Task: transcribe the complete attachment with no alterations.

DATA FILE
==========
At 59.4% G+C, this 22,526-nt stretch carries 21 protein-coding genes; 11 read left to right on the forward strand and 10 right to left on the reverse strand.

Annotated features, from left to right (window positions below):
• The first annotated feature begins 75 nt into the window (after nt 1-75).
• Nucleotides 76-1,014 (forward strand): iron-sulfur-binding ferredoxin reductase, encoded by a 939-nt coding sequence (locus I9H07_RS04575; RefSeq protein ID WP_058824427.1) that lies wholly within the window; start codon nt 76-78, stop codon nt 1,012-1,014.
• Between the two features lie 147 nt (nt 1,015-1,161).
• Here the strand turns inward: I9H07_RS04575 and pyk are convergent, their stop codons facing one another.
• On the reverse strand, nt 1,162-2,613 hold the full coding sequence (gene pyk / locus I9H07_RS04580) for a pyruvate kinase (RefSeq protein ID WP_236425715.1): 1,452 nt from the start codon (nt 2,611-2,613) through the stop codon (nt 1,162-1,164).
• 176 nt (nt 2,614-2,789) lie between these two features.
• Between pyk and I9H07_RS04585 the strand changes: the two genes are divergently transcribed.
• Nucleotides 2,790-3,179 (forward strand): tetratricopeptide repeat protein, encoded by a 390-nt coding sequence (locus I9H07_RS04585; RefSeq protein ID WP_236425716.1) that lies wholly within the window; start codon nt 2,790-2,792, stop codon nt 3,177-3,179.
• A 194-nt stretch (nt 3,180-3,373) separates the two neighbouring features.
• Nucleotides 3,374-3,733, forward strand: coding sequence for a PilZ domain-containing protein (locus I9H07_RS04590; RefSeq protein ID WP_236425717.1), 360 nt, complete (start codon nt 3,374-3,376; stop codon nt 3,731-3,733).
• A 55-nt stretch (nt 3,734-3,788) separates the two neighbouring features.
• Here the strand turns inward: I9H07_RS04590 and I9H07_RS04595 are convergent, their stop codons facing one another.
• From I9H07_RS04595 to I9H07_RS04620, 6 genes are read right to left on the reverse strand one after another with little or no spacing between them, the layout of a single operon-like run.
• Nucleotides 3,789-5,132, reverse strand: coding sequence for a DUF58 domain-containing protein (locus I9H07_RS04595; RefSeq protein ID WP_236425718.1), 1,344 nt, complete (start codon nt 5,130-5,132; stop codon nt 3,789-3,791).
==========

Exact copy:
At 59.4% G+C, this 22,526-nt stretch carries 21 protein-coding genes; 11 read left to right on the forward strand and 10 right to left on the reverse strand.

Annotated features, from left to right (window positions below):
• The first annotated feature begins 75 nt into the window (after nt 1-75).
• Nucleotides 76-1,014 (forward strand): iron-sulfur-binding ferredoxin reductase, encoded by a 939-nt coding sequence (locus I9H07_RS04575; RefSeq protein ID WP_058824427.1) that lies wholly within the window; start codon nt 76-78, stop codon nt 1,012-1,014.
• Between the two features lie 147 nt (nt 1,015-1,161).
• Here the strand turns inward: I9H07_RS04575 and pyk are convergent, their stop codons facing one another.
• On the reverse strand, nt 1,162-2,613 hold the full coding sequence (gene pyk / locus I9H07_RS04580) for a pyruvate kinase (RefSeq protein ID WP_236425715.1): 1,452 nt from the start codon (nt 2,611-2,613) through the stop codon (nt 1,162-1,164).
• 176 nt (nt 2,614-2,789) lie between these two features.
• Between pyk and I9H07_RS04585 the strand changes: the two genes are divergently transcribed.
• Nucleotides 2,790-3,179 (forward strand): tetratricopeptide repeat protein, encoded by a 390-nt coding sequence (locus I9H07_RS04585; RefSeq protein ID WP_236425716.1) that lies wholly within the window; start codon nt 2,790-2,792, stop codon nt 3,177-3,179.
• A 194-nt stretch (nt 3,180-3,373) separates the two neighbouring features.
• Nucleotides 3,374-3,733, forward strand: coding sequence for a PilZ domain-containing protein (locus I9H07_RS04590; RefSeq protein ID WP_236425717.1), 360 nt, complete (start codon nt 3,374-3,376; stop codon nt 3,731-3,733).
• A 55-nt stretch (nt 3,734-3,788) separates the two neighbouring features.
• Here the strand turns inward: I9H07_RS04590 and I9H07_RS04595 are convergent, their stop codons facing one another.
• From I9H07_RS04595 to I9H07_RS04620, 6 genes are read right to left on the reverse strand one after another with little or no spacing between them, the layout of a single operon-like run.
• Nucleotides 3,789-5,132, reverse strand: coding sequence for a DUF58 domain-containing protein (locus I9H07_RS04595; RefSeq protein ID WP_236425718.1), 1,344 nt, complete (start codon nt 5,130-5,132; stop codon nt 3,789-3,791).